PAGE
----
It's 3:14 p.m., I'm walking feverishly down Edina Blvd. with Dermot and Ryan stuffed into the double jogger, the beagles leashes wrapped around my last two fingers of my left hand. I've got 12 minutes to get to the bus stop to pick up my 5 year old from the temporary bus stop.
My phone rings loudly from the stroller's storage pocket, I check the caller ID, MN Epilepsy Group....I answer it quickly. As I answer one of the beagles decides to poop. "hi Sue it's Vicki from Dr. Ritter's office. We have the results of Dermot's EEG last week." "that's great" I say. I've been waiting eight days to find out what kind of seizures Dermot is now having. You see, this past summer he was seizure free for about 2-1/2 months. It was glorious, to say the least. Then, as it has happened before, the seizures started to come back. The first few days he'd have just one or two, the week after that we were up to around ten and now, unfortunately we're in full swing again. On average he has about forty seizures a day. Some, when they occur, look like he's been struck by lightning. Others are a blank motionless stare for over thirty seconds. These ones are new. Dermot's brain has a curious way of evolving and defying the seizure medications that are present in his body. To date, he's had seven different kinds of seizures affect him and just as many medications.
"is this a good time to talk?" Vicki asks. It isn't a good time to talk, but realistically, the only good time to talk on the phone with me is after 8 p.m. when all the boys are asleep, but by that time, Vicki is at home enjoying her ordinary life and I'm completely wiped out from the day's events. "Sure?" I answer.
She begins with a detailed description and overview of what the EEG has shown about Dermot's seizure activity, I think I heard and understood about 65% of that, then she begins to describe FOUR different medications that Dr. Ritter would possibly suggest for Dermot's type of seizures. Just then the other beagle decides to take a dump on my neighbor's lawn. 3 minutes until the bus arrives....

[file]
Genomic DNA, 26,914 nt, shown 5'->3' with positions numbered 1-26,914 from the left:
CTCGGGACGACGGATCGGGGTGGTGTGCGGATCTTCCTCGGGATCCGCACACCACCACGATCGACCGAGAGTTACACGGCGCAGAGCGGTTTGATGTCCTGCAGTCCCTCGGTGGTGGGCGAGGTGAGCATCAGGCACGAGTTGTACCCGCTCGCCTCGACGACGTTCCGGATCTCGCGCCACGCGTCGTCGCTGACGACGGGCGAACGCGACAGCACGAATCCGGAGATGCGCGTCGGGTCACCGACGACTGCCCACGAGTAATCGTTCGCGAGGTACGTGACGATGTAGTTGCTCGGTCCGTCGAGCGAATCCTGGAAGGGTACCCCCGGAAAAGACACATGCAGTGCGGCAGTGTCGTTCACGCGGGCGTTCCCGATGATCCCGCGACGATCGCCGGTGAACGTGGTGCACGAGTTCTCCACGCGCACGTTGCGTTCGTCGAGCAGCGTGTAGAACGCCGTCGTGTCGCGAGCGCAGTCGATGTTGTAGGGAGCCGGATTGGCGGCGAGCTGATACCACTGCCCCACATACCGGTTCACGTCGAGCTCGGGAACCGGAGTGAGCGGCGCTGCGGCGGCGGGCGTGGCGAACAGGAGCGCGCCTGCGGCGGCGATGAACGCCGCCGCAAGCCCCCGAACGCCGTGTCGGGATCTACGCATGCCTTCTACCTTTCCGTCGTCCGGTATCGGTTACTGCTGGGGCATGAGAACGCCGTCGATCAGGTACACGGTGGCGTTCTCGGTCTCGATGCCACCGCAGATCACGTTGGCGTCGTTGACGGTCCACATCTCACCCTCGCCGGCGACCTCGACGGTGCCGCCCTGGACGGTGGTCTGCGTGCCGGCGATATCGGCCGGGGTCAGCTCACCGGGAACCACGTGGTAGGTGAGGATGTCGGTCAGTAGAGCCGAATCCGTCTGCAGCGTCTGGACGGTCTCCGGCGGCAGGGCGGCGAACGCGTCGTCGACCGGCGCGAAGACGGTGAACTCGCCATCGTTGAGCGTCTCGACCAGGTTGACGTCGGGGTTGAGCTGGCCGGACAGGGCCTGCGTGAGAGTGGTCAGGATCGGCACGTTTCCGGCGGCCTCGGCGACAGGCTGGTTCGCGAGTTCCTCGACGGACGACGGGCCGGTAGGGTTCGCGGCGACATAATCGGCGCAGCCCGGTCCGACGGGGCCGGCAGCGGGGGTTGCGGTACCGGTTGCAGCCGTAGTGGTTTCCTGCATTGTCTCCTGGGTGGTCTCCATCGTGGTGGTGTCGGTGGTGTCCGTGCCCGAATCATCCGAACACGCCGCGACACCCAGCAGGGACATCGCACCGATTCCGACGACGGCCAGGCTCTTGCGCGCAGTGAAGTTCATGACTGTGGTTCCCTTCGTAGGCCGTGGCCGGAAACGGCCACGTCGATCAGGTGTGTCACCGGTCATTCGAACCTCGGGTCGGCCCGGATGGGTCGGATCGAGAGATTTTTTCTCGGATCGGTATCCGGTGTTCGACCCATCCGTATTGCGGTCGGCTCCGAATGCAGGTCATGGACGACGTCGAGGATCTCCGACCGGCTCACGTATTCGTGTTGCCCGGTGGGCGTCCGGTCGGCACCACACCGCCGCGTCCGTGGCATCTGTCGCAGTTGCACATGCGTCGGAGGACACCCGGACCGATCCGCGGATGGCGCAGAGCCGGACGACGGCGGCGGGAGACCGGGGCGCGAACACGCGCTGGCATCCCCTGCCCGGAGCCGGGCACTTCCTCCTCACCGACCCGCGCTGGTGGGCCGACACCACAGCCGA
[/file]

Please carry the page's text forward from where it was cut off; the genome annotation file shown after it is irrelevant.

As she is describing the some of the possible side effects of the medications, Owen gets off the bus. "how was your day honey?" LIVER FAILURE "Did you eat all of your lunch?" SLEEP LOSS "Who did you sit next to at lunch?" NAUSEA, VOMITING, HAIR LOSS.
She finishes talking and says "let me know what you decide about the medications". I hang up, start walking home and continue to talk to Owen about his day, hoping that I'll remember enough about my previous conversation to make an educated decision about what medication to experiment with next.
That was three weeks ago, I have yet to decide what to do. In that time it has occurred to me on more than one occasion that I should not be the one making this decision, the doctor should. I'm stuck. Dermot's behavior, appetite and sleeping patterns are all very predictable. Do I stay with what I know and live with 40 seizures a day or do I try something that will change his whole system and may or may not help his seizures? That is my dilemma...